Maryam Rajavi cannot get support from Iranians unless it is paid for. Nor can Maryam Rajavi deign to share a platform with any other Iranian opposition personality. So this year Maryam Rajavi will again do what she does best; pay audience and speakers alike to give the illusion of support.
So, back to the recent advertising campaign. Any publicity campaign will be successful if it is newsworthy. Maryam, however, simply churns out the same scenario ad infinitum. Starting with describing a terrible situation in Iran – based on news items that can be gleaned from any serious reporting outlet – she then proposes a ten-point plan for Iran, approved this year by Italian parliamentarians. And then she promises regime change.
Clearly this message is not aimed at Iranians. The clamour for regime change in Iran does not emanate from inside the country in spite of its many social, civic and political problems. Who then is Maryam Rajavi’s constituency? From whom is she hoping to garner support?
Many constituencies outside Iran wish fervently for its destruction. It is enlightening that Maryam Rajavi’s websites are home to a bizarre mixture of anti-Shia, anti-Iran, anti-Syria, items which reflect very closely the views of neocons, Israel and Saudi Arabia.
Maryam Rajavi is not promising regime change, she is advertising her services as a propaganda queen.
Maryam Rajavi’s lobbyist convicted for child sexual abuse
BBC, April 11 2016:… All the victims “struggled and are still struggling” with what Hastert did to them, prosecutors argue. Hastert made them feel “alone, ashamed, guilty and devoid of dignity”, they say. Hastert, who retired in 2007 after serving as House Speaker for eight years, will be sentenced later this month for concealing the large sums of money he paid to Individual A to buy his silence. Between 2010 and 2012 he withdrew $750,000 in lump sums of $50,000 …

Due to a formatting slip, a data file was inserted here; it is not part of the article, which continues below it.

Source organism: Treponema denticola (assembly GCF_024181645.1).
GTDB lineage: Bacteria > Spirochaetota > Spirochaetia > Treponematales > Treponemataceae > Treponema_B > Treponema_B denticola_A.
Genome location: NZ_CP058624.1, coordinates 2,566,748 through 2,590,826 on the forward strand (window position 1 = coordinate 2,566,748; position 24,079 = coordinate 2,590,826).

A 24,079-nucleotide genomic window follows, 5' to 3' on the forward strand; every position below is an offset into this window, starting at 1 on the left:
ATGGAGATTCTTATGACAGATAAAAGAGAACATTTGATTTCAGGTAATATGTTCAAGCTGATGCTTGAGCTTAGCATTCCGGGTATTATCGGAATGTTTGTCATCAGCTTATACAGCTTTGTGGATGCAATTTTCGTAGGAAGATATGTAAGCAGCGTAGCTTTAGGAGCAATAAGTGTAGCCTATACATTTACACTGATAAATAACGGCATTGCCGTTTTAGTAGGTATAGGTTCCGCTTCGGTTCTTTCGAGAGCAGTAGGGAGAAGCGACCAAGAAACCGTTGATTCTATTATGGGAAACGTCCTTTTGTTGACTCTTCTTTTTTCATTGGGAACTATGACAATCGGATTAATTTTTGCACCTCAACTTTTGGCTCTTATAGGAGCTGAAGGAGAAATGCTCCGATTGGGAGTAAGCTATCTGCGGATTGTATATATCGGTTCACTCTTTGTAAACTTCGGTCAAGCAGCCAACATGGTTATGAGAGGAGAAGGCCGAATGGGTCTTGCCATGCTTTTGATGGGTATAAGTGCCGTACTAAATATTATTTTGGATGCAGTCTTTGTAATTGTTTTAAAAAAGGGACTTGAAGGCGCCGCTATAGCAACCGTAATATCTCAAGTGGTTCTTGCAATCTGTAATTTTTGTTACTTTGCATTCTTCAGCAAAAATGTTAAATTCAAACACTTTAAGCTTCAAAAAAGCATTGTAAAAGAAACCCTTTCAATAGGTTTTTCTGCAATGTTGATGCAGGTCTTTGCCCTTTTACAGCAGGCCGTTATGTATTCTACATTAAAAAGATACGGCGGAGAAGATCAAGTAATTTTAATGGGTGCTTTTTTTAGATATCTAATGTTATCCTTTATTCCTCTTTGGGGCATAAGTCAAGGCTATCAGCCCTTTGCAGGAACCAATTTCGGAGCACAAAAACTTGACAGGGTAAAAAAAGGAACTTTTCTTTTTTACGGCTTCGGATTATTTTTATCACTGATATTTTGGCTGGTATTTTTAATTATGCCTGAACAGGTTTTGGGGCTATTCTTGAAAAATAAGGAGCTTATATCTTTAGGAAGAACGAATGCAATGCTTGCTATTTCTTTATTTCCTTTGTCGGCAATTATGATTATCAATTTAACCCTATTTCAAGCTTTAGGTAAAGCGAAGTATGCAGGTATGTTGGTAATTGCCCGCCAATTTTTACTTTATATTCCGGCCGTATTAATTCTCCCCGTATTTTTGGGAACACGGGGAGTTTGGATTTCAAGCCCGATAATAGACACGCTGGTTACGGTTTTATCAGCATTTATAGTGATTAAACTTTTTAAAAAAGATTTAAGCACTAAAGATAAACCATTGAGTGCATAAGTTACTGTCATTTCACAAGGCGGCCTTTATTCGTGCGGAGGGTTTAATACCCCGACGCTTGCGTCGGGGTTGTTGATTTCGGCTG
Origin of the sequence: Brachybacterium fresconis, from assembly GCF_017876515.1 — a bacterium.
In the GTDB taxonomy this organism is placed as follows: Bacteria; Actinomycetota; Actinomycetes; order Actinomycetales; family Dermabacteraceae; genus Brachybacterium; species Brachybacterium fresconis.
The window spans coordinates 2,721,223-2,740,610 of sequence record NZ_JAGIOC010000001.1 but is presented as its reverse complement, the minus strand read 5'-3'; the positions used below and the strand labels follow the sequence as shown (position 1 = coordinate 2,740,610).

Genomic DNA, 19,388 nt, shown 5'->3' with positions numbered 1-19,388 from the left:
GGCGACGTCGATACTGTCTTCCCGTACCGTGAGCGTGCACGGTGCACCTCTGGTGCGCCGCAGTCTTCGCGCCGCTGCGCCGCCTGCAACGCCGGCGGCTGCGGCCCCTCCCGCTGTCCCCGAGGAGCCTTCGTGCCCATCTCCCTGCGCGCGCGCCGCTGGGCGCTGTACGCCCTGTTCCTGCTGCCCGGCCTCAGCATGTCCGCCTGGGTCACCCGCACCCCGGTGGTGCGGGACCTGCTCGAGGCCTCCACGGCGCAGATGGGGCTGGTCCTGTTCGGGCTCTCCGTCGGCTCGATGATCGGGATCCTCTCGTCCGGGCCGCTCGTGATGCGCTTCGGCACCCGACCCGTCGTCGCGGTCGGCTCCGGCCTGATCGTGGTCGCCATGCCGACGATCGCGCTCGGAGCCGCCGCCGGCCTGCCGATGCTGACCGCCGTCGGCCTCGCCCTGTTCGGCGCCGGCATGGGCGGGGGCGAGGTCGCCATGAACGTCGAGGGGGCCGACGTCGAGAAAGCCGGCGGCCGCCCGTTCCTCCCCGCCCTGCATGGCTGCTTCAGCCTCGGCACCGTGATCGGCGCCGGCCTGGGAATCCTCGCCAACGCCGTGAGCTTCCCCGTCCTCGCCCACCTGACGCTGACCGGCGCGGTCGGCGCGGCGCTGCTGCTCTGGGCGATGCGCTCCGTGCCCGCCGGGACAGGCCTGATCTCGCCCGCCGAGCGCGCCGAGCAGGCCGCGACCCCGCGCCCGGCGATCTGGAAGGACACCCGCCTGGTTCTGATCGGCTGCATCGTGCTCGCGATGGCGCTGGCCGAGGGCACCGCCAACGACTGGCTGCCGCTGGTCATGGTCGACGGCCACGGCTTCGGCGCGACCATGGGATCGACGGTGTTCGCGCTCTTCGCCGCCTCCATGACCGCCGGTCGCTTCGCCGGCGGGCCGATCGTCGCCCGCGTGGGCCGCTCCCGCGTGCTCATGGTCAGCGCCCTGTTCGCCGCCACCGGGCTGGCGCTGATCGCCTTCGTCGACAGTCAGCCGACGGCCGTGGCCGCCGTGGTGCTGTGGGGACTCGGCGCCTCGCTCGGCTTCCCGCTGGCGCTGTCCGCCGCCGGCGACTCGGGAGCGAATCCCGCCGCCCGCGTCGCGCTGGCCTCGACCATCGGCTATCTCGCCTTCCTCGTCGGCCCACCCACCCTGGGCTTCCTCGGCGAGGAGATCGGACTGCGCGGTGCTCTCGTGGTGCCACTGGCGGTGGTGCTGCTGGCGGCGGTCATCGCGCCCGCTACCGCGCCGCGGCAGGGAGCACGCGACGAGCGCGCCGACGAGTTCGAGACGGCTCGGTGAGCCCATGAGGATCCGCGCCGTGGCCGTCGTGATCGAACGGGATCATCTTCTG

Maryam Rajavi’s lobbyist convicted for child sexual abuse
Dennis Hastert ‘paid hush money to cover up sex abuse’
Hastert has pleaded guilty to lying and breaking financial laws
Prosecutors are seeking a six-month jail sentence for disgraced former US House Speaker Dennis Hastert, who is alleged to have paid hush money to cover up sex abuse.
Court documents say Hastert agreed to pay $3.5m (£2.5m) to a person he sexually abused when the victim was aged 14 and Hastert was working as a teacher and wrestling coach.
Prosecutors allege he abused five boys.
The 74-year-old has admitted lying and breaking financial laws.
The plea represents a dramatic fall for the former senior Republican politician, who has had his portrait removed from the House of Representatives in the US Congress.
The alleged abuse happened while Hastert was working in Yorkville, a suburb of Chicago, between 1965 and 1981. Three of the victims were wrestlers on a team he coached.
He cannot be charged with sexual abuse as the statute of limitations has expired in the cases.
One of the victims – referred to in court documents as Individual A – said Hastert had stayed with him in a motel room on the way back from a trip to a wrestling camp and touched him inappropriately.
Two of the others, aged 14 and 17, said Hastert had performed sex acts on them in the locker room at the high school in Yorkville.